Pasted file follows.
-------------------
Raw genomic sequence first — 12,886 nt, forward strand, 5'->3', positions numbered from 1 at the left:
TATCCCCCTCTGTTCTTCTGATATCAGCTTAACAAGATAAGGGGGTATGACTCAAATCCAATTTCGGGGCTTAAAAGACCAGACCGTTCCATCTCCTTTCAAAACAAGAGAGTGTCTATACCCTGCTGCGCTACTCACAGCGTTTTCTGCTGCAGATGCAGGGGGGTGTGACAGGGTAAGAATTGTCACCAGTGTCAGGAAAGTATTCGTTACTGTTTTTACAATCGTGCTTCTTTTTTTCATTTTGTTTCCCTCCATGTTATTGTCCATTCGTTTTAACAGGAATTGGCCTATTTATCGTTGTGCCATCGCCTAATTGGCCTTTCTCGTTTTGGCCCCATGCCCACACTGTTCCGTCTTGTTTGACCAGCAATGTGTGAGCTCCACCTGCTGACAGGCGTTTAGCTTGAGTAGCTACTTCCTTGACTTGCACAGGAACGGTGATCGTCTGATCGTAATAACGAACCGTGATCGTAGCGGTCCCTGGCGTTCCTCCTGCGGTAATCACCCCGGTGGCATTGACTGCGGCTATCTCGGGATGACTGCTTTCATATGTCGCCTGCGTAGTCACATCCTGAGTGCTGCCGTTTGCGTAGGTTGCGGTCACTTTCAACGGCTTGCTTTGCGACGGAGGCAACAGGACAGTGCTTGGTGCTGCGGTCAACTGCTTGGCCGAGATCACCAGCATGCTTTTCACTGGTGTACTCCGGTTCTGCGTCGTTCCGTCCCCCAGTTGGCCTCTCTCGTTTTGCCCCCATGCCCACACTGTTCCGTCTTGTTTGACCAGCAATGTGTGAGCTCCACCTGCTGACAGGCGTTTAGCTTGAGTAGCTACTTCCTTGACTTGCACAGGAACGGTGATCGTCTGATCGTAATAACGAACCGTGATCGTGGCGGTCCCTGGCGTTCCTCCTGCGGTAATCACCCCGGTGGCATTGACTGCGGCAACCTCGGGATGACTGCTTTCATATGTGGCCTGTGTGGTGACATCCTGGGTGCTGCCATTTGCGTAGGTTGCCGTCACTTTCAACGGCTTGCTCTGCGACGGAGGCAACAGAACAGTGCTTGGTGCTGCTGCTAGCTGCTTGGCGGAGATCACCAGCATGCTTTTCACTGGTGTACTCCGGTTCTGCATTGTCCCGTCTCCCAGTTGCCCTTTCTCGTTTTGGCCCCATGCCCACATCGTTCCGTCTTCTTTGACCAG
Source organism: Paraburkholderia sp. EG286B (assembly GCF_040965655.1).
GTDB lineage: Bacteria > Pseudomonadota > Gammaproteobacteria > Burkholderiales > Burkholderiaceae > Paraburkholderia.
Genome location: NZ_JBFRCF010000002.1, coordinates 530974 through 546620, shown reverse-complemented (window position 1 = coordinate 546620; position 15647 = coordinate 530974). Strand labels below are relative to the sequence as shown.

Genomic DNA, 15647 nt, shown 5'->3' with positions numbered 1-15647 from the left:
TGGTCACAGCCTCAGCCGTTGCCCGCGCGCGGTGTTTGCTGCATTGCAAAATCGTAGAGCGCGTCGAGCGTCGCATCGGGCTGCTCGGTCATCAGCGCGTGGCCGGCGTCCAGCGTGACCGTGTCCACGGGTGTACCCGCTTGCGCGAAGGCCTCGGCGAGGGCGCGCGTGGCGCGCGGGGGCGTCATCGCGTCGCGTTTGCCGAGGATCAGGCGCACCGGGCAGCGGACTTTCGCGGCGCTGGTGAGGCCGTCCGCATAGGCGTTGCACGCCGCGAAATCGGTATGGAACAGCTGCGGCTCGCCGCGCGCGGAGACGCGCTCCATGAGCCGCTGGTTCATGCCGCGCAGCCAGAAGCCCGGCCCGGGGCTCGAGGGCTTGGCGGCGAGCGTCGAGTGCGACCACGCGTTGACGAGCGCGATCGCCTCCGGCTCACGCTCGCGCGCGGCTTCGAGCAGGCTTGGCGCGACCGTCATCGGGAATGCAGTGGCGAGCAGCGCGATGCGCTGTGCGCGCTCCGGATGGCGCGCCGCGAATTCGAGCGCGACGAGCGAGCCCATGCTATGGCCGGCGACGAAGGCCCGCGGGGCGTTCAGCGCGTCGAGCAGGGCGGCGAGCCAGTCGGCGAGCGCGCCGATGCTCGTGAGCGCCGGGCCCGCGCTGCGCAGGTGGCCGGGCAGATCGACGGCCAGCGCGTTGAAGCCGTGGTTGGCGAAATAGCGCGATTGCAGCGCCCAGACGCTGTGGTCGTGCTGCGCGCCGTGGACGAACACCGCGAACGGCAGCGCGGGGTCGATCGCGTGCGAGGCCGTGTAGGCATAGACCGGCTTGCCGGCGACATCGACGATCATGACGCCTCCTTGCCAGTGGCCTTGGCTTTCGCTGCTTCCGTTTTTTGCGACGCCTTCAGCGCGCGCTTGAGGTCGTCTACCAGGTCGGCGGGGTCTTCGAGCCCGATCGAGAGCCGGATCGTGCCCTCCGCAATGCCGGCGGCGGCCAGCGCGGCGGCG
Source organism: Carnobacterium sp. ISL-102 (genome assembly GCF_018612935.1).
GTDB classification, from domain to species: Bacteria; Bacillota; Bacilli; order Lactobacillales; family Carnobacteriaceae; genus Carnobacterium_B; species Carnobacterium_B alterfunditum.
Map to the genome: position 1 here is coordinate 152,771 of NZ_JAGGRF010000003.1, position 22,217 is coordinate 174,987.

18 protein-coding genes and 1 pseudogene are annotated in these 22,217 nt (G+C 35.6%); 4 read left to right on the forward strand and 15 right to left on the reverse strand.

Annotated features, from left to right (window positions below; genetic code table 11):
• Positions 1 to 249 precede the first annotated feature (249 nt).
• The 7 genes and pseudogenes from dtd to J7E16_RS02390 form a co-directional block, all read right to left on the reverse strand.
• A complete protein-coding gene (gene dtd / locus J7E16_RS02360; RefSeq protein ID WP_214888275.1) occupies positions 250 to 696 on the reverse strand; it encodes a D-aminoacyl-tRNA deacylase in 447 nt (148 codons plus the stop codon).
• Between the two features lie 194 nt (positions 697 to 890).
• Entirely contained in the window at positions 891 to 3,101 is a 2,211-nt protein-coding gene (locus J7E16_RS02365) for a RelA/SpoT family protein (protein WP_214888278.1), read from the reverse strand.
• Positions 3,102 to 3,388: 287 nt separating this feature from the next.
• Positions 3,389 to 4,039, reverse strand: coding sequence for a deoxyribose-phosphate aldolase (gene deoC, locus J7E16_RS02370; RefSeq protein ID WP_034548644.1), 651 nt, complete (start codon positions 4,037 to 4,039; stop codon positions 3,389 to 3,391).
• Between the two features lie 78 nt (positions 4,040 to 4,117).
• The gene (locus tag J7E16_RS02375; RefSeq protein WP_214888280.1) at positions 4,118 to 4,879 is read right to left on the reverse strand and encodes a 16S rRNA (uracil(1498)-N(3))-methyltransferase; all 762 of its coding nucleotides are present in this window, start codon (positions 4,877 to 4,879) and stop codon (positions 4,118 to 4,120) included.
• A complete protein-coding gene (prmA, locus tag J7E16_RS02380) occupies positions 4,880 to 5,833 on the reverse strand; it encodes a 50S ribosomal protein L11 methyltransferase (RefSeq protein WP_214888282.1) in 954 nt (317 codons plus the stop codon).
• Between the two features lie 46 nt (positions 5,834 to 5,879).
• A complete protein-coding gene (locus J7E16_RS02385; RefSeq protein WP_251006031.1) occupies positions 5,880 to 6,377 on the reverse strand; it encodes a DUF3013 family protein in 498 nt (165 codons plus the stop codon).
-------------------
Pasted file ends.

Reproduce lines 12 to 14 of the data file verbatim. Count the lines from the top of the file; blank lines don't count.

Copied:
Annotated features, from left to right (window positions below; genetic code table 11):
• Positions 1 to 249 precede the first annotated feature (249 nt).
• The 7 genes and pseudogenes from dtd to J7E16_RS02390 form a co-directional block, all read right to left on the reverse strand.